(“Kathimerini”, English edition, 2 February, 2005)
by Evangelos Kofos
However, quite the contrary is true. Crvenkovski, who was prime minister at the time of the Interim Accord of New York in 1995, has endorsed Article 11 which accords Greece the right to oppose FYROM’s participation in any organization or international event if it tries to do so under any name other than the ‘Former Yugoslav Republic of Macedonia.’ Since when has the implementation of a contractual commitment been blackmail?
Now, the FYROM side is exploiting the inopportune and ‘unfair’ US recognition of its constitutional name to continue its foot-dragging, and has restricted itself to offering the formula of the ‘double name’one for Greece and one for the rest of the worldin the knowledge that no Greek politician will accept a solution that puts his country in a position of international ‘apartheid.’
Crvenkovski argues, clumsily, that his proposal ‘takes into account Greece’s sensitivities.’
He argues that his camp has made a series of concessionschanging constitutional provisions, replacing its ‘national flag’ with the ‘Sun of Vergina’ symbol, etc. However, he fails to mention that these ‘concessions’ were made because the young republic of 1991in the grip of intense nationalistic sentimenthad resorted to activities that were neither acceptable to the international community nor to neighboring states.
Indeed, even as recently as 2001following the Ochrid agreement with the ethnic AlbaniansFYROM was obliged to adopt even more constitutional changes.
Meanwhile, Greeceholding a genuine belief in the consolidation of peace and good neighborly relationsunilaterally adopted a series of favorable measures, such as lifting economic sanctions, offering economic support with investments that made Greece FYROM’s chief economic partner, the abolition of restrictive measures on citizens entering its territory and, most importantly, political and economic support in 1999 during the mass influx into FYROM of thousands of Albanian refugees from Kosovo and in 2001 when interethnic violence flared up.
Even on the name issue, Athens appears to have conceded 90 percent, whereas Skopje has refused to concede the remaining 10 percent.
In order to justify this stance, Crvenkovski states: ‘Under no circumstances do we see our constitutional name as the basis for any exclusive right to the name Macedonia, whether in the geographical or historic sense.’
Leniently judged, this phrase in insincere because, once again, it is argued that black is white.
Geographically speaking, the national dogma of FYROM proclaims on all levelspolitical, scientific, educational, mediathat the entire geographical area of Macedonia, up to Mount Olympus, constitutes ‘ethnic Macedonian territory’a region that is the homeland of the ‘Macedonian nation’ which was unfairly partitioned with the Treaty of Bucharest of 1913.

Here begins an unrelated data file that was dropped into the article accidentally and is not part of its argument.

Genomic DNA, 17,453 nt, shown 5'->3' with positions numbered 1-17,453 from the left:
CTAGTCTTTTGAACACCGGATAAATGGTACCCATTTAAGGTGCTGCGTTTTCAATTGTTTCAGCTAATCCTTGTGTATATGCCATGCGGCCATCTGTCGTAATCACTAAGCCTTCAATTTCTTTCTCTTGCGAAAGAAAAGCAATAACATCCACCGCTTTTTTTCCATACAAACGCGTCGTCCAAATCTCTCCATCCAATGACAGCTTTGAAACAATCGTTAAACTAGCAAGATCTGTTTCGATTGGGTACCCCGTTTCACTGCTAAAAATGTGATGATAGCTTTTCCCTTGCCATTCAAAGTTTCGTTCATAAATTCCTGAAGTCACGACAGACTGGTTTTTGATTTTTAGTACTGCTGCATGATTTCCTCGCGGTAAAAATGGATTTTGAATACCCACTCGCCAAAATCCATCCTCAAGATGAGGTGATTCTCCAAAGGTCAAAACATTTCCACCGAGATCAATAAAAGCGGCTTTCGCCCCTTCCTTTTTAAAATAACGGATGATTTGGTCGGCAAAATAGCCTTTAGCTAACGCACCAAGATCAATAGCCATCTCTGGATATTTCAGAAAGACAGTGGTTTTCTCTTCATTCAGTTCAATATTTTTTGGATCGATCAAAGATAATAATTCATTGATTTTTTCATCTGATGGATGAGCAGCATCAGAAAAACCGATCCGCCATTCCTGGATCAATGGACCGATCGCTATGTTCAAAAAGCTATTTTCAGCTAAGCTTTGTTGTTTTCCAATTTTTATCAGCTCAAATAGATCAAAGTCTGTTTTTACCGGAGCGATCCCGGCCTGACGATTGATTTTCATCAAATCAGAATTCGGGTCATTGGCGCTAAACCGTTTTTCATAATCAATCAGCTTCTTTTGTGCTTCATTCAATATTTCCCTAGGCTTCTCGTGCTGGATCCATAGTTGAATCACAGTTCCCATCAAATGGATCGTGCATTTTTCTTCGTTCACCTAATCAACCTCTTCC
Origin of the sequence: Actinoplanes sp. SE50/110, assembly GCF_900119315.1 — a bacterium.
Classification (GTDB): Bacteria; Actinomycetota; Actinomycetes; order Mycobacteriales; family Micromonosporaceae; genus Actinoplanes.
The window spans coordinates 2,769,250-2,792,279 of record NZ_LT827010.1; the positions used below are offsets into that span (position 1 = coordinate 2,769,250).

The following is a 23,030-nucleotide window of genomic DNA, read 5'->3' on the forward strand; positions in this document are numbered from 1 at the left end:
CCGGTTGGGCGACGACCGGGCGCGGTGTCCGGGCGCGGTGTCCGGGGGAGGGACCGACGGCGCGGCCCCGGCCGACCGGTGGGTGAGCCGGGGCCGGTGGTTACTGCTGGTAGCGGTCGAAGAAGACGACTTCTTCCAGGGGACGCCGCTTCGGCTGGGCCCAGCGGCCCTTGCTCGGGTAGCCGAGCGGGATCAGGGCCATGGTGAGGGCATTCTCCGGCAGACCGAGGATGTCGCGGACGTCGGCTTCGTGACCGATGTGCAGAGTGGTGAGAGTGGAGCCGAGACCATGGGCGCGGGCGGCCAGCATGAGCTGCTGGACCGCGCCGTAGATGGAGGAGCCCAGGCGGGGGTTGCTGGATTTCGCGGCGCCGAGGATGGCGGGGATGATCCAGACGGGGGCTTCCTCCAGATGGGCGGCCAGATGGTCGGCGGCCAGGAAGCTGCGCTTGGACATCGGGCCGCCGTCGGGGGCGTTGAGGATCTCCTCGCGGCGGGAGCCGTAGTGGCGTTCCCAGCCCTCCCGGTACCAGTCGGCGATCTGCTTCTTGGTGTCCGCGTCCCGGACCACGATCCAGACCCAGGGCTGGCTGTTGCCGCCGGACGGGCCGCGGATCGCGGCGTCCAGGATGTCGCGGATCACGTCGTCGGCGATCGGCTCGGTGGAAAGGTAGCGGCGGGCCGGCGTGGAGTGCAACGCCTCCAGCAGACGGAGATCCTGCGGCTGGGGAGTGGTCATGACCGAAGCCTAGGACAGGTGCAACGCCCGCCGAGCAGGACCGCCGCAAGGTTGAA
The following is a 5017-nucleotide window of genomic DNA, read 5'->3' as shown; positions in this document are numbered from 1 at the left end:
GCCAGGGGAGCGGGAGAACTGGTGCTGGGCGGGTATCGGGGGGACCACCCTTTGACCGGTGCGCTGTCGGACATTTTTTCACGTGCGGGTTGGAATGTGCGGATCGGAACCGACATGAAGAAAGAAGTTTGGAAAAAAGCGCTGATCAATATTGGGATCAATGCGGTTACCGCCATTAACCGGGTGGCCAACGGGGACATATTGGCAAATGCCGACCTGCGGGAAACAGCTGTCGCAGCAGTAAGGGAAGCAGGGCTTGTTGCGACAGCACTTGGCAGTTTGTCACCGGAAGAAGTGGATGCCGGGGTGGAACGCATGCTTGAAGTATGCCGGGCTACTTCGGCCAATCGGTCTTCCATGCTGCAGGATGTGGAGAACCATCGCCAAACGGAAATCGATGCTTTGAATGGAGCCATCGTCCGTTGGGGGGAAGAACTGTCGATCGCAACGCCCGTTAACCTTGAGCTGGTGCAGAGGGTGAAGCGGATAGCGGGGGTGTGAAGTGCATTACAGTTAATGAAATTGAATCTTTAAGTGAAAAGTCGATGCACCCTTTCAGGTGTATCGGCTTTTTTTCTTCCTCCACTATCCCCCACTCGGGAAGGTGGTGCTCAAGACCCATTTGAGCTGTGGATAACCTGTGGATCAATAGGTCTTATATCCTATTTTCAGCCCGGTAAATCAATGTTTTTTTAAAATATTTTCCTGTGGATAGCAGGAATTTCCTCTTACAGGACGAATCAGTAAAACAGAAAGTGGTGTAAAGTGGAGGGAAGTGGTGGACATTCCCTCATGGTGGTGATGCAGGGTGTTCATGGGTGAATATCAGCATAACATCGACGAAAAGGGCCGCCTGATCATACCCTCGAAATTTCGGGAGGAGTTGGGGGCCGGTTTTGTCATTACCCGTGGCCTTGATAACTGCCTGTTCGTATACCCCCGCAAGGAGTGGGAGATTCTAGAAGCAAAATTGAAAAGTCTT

For this reason, the Macedonian regions of neighboring countries are referred to as areas ‘under’that is, under the rule ofGreece, Bulgaria and Albania.
This situation has created dangerous nationalistic, even irredentist, perceptions in new generations who have passed through the education system established following FYROM’s independence in 1991.
On an historical level, a quasi ‘cultural imperialism’ which began in the 1940s50s, and which was aimed at the expropriation of Bulgaria’s historical presence in the broader Macedonian region, was aggressively turned toward the usurpation of the Greek-Macedonian cultural heritage in the 1990s, with the ‘naturalization’ of the Ancient Macedonians as ‘predecessors’of those bearing their name today.
At the risk of provoking ridicule on the international stage, there were calls for erecting a statue of Alexander the Great in Skopje to follow that of the Tzar Samuel.
So, it is now becoming clear why Skopje insists on maintaining the simple name of ‘Macedonia,’ despite the fact that it occupies less than 40 percent of the broader Macedonian region.
FYROM is monopolistically claiming titles, both geographical and historical.
If in the future this trend spreads into the economic sector and FYROM seeks exclusive use of derivatives of the Macedonian name in copyright, commercial titles and product names, the name problem could create severe problemsand not just in international relations.
Consequently, during negotiations for FYROM’s name, Greek diplomats cannot fail to decisively demand:
It is time for our region to shift its energies and outlook toward the future within a common European family. And family life always demands compromises.